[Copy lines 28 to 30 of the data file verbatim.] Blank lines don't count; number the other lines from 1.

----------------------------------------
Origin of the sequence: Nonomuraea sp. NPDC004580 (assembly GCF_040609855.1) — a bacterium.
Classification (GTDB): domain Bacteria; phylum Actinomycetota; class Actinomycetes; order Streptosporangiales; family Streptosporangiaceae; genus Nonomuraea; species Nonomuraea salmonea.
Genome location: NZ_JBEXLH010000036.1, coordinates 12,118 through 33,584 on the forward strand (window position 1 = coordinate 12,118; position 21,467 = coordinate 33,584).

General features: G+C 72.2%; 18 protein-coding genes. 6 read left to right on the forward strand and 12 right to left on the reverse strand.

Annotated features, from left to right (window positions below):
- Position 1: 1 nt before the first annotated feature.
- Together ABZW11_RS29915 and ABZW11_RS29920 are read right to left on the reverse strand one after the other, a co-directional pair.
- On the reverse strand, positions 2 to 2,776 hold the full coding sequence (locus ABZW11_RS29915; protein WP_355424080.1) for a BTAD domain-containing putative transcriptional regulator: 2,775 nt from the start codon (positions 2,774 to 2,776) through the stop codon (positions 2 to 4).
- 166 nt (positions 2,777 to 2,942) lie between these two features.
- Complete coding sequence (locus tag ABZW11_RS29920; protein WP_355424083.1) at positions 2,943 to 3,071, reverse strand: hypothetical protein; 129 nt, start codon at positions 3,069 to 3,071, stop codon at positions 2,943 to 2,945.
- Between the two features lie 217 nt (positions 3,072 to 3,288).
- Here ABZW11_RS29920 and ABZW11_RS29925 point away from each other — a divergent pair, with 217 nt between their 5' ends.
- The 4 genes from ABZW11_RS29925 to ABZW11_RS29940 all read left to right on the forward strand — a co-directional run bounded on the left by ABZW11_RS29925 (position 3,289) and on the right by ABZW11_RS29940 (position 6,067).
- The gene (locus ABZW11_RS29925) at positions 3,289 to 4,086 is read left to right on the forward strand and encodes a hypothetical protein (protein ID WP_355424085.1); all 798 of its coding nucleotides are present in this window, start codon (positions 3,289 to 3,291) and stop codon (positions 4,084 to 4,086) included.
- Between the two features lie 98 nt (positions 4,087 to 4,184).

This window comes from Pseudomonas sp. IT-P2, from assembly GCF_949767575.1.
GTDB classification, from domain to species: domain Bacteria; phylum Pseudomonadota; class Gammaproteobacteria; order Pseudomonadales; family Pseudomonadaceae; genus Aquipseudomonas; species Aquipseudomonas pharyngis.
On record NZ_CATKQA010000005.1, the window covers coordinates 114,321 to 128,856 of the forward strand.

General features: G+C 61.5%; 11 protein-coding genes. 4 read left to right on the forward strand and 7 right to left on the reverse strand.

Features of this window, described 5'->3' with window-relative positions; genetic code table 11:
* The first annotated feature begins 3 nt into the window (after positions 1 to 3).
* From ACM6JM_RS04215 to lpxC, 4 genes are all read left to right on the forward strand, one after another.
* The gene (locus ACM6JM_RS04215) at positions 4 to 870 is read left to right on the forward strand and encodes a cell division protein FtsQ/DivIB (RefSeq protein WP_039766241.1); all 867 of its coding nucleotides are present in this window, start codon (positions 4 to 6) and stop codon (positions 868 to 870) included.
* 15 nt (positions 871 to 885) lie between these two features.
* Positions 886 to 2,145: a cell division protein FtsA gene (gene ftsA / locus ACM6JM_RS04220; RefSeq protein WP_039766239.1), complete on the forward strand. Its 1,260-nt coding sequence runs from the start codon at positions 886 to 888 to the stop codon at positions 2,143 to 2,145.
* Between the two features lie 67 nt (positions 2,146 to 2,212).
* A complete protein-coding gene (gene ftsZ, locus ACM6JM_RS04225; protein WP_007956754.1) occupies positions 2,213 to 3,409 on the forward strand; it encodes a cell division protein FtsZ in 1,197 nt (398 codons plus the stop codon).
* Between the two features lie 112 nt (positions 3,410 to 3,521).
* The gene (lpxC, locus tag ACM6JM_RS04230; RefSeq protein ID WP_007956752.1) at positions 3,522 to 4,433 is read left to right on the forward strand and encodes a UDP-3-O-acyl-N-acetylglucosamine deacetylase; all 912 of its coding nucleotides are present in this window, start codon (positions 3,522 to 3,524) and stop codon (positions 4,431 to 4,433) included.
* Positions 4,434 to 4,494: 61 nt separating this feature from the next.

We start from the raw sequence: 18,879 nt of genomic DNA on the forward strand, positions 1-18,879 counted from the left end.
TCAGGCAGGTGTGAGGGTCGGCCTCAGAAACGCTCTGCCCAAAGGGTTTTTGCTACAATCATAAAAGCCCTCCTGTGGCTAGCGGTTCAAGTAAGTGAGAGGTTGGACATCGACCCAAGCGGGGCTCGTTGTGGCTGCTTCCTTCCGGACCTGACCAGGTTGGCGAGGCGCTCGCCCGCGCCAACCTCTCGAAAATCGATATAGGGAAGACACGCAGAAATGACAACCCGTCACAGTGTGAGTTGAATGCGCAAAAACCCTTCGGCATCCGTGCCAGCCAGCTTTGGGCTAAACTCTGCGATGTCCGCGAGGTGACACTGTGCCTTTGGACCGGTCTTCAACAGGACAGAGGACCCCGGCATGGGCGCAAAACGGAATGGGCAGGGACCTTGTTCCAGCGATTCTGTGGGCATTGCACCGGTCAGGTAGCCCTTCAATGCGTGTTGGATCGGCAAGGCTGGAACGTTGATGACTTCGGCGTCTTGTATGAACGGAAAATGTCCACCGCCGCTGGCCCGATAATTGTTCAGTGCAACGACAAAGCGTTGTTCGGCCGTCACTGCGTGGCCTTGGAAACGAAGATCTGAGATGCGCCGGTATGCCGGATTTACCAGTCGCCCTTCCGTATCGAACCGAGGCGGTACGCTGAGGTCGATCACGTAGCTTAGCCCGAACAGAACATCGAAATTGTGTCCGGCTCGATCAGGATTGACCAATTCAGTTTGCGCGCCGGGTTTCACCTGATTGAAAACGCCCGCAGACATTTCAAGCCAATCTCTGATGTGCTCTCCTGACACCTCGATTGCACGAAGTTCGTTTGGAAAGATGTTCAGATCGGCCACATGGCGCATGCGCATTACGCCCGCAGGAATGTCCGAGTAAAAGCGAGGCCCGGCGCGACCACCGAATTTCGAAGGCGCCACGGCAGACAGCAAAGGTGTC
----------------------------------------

* Between the two features lie 112 nt (positions 3,410 to 3,521).
* The gene (lpxC, locus tag ACM6JM_RS04230; RefSeq protein ID WP_007956752.1) at positions 3,522 to 4,433 is read left to right on the forward strand and encodes a UDP-3-O-acyl-N-acetylglucosamine deacetylase; all 912 of its coding nucleotides are present in this window, start codon (positions 3,522 to 3,524) and stop codon (positions 4,431 to 4,433) included.
* Positions 4,434 to 4,494: 61 nt separating this feature from the next.